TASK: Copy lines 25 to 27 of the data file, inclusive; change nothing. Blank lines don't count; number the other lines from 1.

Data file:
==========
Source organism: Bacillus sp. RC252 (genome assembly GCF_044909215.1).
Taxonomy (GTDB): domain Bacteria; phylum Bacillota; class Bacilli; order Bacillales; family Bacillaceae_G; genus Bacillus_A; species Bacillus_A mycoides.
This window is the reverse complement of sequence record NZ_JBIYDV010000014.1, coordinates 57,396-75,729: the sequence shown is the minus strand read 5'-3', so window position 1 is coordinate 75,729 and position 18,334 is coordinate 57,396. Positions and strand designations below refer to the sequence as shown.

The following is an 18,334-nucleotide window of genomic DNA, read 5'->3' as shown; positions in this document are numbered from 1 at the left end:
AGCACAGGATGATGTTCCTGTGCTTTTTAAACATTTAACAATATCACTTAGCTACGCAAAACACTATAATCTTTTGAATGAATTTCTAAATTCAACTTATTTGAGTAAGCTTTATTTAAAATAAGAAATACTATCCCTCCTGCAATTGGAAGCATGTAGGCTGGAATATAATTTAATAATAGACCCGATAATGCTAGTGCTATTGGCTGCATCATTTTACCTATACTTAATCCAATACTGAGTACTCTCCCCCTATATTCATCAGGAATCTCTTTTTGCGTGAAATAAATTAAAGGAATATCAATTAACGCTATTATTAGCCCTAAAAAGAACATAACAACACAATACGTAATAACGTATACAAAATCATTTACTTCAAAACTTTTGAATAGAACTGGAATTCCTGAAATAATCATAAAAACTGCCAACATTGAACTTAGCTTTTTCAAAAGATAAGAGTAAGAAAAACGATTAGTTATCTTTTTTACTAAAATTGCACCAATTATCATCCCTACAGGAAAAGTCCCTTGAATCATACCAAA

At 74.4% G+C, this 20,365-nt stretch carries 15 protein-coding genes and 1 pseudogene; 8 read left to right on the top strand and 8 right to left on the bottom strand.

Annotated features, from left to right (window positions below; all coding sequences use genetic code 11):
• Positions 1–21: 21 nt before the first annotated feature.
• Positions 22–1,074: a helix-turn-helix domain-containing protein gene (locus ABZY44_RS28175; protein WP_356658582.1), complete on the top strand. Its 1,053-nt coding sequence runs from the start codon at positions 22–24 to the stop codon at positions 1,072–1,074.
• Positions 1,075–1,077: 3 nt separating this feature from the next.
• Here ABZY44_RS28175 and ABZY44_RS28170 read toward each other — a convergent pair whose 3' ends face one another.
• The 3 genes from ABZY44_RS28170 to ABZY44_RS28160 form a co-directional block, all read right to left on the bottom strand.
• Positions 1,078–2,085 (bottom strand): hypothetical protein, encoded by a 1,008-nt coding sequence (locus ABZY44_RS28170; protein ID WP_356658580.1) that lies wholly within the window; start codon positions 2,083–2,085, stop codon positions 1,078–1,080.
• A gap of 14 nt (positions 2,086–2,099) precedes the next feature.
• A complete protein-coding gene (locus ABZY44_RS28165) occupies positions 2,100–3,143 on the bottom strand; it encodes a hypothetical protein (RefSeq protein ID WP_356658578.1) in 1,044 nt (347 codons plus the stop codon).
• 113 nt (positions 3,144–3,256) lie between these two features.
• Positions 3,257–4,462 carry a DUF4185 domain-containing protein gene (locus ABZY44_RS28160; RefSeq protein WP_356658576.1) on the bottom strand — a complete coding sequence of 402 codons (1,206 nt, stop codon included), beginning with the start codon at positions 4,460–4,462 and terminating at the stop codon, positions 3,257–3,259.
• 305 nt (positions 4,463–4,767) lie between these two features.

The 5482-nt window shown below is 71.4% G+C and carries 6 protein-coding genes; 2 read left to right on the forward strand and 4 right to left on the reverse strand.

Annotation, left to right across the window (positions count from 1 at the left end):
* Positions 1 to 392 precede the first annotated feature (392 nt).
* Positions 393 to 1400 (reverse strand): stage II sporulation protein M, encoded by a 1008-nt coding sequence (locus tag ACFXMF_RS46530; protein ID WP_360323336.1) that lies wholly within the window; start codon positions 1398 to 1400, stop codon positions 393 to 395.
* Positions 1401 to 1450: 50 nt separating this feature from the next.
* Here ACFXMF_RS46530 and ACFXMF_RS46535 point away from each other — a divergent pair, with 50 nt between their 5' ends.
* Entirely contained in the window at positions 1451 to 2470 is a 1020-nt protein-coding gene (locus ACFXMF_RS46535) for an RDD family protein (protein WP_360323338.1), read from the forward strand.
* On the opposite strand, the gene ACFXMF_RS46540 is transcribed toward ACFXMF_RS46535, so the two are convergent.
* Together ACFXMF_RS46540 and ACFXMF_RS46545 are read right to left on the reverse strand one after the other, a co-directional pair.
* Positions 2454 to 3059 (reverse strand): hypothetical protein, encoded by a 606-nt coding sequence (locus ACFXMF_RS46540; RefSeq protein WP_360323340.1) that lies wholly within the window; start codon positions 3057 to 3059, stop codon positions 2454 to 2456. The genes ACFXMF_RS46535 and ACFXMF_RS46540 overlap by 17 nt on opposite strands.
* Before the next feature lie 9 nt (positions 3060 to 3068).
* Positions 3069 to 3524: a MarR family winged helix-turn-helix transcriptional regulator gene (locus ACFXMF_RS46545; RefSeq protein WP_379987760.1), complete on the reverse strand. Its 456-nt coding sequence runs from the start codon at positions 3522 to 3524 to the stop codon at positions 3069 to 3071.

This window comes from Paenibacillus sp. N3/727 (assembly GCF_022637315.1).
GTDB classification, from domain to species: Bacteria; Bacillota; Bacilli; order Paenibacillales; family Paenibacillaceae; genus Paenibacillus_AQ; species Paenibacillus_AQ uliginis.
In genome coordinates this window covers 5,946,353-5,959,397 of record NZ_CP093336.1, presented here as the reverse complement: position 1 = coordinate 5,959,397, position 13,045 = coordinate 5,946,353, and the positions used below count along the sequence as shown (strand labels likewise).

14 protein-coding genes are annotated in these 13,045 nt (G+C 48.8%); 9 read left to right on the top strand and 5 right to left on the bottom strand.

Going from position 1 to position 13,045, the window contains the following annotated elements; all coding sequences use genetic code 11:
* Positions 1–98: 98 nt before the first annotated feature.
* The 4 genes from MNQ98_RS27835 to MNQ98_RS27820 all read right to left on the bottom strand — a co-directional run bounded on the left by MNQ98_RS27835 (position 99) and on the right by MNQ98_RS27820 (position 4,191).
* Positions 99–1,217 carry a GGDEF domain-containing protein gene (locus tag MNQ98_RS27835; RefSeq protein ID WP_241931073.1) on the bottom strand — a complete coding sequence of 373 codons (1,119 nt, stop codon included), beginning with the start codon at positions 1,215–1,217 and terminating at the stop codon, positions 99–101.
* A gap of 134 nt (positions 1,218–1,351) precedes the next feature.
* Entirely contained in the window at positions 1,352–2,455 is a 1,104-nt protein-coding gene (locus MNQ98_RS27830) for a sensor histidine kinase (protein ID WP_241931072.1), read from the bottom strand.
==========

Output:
* Entirely contained in the window at positions 1451 to 2470 is a 1020-nt protein-coding gene (locus ACFXMF_RS46535) for an RDD family protein (protein WP_360323338.1), read from the forward strand.
* On the opposite strand, the gene ACFXMF_RS46540 is transcribed toward ACFXMF_RS46535, so the two are convergent.
* Together ACFXMF_RS46540 and ACFXMF_RS46545 are read right to left on the reverse strand one after the other, a co-directional pair.